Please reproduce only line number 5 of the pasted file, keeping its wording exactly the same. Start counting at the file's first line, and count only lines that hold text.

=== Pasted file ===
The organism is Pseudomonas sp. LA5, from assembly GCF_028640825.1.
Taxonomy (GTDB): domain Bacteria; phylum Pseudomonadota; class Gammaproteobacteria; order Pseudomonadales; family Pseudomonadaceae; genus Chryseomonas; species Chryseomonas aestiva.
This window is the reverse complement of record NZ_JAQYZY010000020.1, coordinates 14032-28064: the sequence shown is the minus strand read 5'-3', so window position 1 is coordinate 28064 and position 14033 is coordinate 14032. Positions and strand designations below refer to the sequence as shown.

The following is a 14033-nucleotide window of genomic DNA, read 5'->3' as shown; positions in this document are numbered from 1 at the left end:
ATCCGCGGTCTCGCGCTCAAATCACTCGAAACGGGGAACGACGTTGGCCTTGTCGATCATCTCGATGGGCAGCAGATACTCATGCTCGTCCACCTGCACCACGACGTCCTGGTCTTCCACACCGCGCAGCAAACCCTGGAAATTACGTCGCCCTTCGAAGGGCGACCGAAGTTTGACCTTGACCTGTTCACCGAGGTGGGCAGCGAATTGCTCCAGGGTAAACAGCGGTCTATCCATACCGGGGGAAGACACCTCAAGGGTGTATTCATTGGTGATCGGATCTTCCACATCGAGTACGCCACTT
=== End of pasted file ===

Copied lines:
ATCCGCGGTCTCGCGCTCAAATCACTCGAAACGGGGAACGACGTTGGCCTTGTCGATCATCTCGATGGGCAGCAGATACTCATGCTCGTCCACCTGCACCACGACGTCCTGGTCTTCCACACCGCGCAGCAAACCCTGGAAATTACGTCGCCCTTCGAAGGGCGACCGAAGTTTGACCTTGACCTGTTCACCGAGGTGGGCAGCGAATTGCTCCAGGGTAAACAGCGGTCTATCCATACCGGGGGAAGACACCTCAAGGGTGTATTCATTGGTGATCGGATCTTCCACATCGAGTACGCCACTT